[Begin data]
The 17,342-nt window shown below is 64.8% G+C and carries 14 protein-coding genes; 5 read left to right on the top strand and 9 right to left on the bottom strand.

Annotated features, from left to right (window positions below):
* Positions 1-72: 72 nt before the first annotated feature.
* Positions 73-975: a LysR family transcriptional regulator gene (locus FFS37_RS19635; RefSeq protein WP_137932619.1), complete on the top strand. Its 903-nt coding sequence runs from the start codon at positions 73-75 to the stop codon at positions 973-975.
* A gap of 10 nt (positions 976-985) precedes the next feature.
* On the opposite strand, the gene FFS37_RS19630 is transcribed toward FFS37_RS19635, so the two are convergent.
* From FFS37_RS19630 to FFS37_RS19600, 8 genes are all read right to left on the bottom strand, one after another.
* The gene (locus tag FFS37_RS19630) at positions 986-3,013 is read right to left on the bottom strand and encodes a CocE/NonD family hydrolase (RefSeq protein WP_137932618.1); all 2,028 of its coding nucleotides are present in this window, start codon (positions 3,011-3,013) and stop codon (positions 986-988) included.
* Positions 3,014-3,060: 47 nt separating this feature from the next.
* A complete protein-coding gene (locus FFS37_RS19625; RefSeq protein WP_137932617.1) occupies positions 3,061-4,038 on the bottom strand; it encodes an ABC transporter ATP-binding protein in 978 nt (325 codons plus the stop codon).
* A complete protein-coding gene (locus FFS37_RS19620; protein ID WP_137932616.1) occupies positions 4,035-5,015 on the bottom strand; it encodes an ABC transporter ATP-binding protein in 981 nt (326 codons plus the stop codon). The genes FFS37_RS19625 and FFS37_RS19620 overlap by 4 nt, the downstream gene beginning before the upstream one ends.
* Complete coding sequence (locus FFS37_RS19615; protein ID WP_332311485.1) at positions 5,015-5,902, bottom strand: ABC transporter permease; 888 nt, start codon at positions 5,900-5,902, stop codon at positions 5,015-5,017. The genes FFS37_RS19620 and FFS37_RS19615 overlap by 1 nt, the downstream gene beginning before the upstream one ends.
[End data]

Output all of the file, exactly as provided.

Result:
The 17,342-nt window shown below is 64.8% G+C and carries 14 protein-coding genes; 5 read left to right on the top strand and 9 right to left on the bottom strand.

Annotated features, from left to right (window positions below):
* Positions 1-72: 72 nt before the first annotated feature.
* Positions 73-975: a LysR family transcriptional regulator gene (locus FFS37_RS19635; RefSeq protein WP_137932619.1), complete on the top strand. Its 903-nt coding sequence runs from the start codon at positions 73-75 to the stop codon at positions 973-975.
* A gap of 10 nt (positions 976-985) precedes the next feature.
* On the opposite strand, the gene FFS37_RS19630 is transcribed toward FFS37_RS19635, so the two are convergent.
* From FFS37_RS19630 to FFS37_RS19600, 8 genes are all read right to left on the bottom strand, one after another.
* The gene (locus tag FFS37_RS19630) at positions 986-3,013 is read right to left on the bottom strand and encodes a CocE/NonD family hydrolase (RefSeq protein WP_137932618.1); all 2,028 of its coding nucleotides are present in this window, start codon (positions 3,011-3,013) and stop codon (positions 986-988) included.
* Positions 3,014-3,060: 47 nt separating this feature from the next.
* A complete protein-coding gene (locus FFS37_RS19625; RefSeq protein WP_137932617.1) occupies positions 3,061-4,038 on the bottom strand; it encodes an ABC transporter ATP-binding protein in 978 nt (325 codons plus the stop codon).
* A complete protein-coding gene (locus FFS37_RS19620; protein ID WP_137932616.1) occupies positions 4,035-5,015 on the bottom strand; it encodes an ABC transporter ATP-binding protein in 981 nt (326 codons plus the stop codon). The genes FFS37_RS19625 and FFS37_RS19620 overlap by 4 nt, the downstream gene beginning before the upstream one ends.
* Complete coding sequence (locus FFS37_RS19615; protein ID WP_332311485.1) at positions 5,015-5,902, bottom strand: ABC transporter permease; 888 nt, start codon at positions 5,900-5,902, stop codon at positions 5,015-5,017. The genes FFS37_RS19620 and FFS37_RS19615 overlap by 1 nt, the downstream gene beginning before the upstream one ends.